That's where DeWitt County Triad, an organization designed to help seniors, steps in. The county plans on using an automated service called "Are You OK?"
It will call a subscriber once a day at a specific time, just like a loved one would. Only this service is persistent and won't forget.
If something happened to Millie Holman, a special checklist on her fridge gives first responders a crucial head-start in saving her life. But before doing that, they need to know if she needs help in the first place. That's where "Are You OK?" comes in.
"Because we are an aging population here in DeWitt County, we felt that this was something we would try," said Tony Harris, 911 coordinator for CENCOM, the county's dispatch service.
The automated check welfare system would run out of his office. Subscribers get a call and simply press a button to let the program know they're okay.
"If they haven't checked in with the system, then we would call family members first before we would send EMS out," he said.
"Sounds like it would be a good idea for older people like me," said 94-year-old Beatrice Thomas.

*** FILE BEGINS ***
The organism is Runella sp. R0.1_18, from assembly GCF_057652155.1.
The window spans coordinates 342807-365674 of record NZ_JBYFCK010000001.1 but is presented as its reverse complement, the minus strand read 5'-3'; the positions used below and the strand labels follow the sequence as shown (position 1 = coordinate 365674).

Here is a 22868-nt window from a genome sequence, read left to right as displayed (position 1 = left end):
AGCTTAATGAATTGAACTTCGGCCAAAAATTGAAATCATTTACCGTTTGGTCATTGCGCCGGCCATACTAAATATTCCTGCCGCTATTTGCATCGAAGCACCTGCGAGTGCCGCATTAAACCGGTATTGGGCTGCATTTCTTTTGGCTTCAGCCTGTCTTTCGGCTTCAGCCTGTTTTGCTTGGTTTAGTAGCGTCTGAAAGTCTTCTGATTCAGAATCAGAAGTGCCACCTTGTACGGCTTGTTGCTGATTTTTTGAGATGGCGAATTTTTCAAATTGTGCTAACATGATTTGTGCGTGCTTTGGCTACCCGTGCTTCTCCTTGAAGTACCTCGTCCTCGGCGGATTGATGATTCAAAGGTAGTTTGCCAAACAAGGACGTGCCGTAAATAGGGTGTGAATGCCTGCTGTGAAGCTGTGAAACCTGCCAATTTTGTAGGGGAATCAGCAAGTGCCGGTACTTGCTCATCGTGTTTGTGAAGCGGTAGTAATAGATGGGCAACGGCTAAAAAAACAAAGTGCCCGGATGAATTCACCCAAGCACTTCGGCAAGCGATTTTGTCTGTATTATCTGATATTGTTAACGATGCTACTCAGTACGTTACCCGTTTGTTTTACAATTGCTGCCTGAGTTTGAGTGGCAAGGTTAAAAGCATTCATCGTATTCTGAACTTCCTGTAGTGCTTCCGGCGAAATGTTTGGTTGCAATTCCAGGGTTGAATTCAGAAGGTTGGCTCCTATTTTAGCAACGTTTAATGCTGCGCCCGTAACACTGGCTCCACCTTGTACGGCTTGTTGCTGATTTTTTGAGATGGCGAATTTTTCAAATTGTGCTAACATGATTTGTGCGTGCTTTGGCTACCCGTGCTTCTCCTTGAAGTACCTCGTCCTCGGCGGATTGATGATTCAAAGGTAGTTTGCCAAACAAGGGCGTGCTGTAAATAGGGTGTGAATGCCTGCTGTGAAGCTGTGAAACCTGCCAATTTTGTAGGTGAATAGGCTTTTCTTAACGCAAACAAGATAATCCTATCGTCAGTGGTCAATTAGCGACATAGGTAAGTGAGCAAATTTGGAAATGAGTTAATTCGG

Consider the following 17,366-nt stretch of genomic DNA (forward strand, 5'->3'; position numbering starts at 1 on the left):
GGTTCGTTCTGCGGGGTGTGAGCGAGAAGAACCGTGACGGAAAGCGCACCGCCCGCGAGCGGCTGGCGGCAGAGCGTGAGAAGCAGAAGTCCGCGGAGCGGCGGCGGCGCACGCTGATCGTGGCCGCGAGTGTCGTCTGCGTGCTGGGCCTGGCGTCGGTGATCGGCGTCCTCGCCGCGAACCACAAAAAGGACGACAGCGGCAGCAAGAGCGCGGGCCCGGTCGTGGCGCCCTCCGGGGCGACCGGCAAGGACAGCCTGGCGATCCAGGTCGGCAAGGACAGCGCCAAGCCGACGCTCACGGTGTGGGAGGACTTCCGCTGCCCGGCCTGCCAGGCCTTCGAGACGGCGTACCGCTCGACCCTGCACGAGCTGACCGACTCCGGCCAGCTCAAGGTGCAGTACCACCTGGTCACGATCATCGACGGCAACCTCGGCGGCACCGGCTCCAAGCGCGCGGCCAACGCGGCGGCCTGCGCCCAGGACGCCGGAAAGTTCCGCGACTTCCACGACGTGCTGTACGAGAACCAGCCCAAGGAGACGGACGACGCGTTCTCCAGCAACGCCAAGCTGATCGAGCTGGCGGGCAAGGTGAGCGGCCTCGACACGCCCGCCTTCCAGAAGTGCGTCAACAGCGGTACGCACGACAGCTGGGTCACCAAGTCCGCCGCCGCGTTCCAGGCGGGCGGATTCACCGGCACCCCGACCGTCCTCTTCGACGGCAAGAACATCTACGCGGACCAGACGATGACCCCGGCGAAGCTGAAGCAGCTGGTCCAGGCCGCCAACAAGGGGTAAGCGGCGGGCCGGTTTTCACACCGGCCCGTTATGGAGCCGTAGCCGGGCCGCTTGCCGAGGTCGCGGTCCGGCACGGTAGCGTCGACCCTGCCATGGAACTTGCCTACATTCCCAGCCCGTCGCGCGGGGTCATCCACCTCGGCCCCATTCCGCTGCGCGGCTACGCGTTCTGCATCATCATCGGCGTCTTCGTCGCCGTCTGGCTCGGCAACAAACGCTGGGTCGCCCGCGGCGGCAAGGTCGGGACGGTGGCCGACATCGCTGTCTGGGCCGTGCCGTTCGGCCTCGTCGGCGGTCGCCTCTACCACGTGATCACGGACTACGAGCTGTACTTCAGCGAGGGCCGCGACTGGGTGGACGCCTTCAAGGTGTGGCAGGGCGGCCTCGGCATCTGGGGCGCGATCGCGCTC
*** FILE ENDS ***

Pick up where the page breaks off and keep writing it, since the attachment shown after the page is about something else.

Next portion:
She hasn't had a scare, but her friend Holman has fallen before.
"I didn't think that advertisement was at all funny that said 'I've fallen and can't get up.' Wait till they get there," said Holman.
"If there's a problem, if they are laying on the floor, we want to be able to get help sent out immediately and that's exactly what this system is intended for," said Harris.
Even if Holman and Thomas were the only ones to sign up, Harris feels it's worthwhile.
"If it saves one life, that's our goal, is to save one life."
Subscribing for "Are You OK?" is free, and it's not just for seniors. Latch key kids can be registered so parents have peace of mind as well. If you'd like to learn more about the program, the county is holding an informational meeting.
Are You OK? Informational Meeting
Wednesday, July 31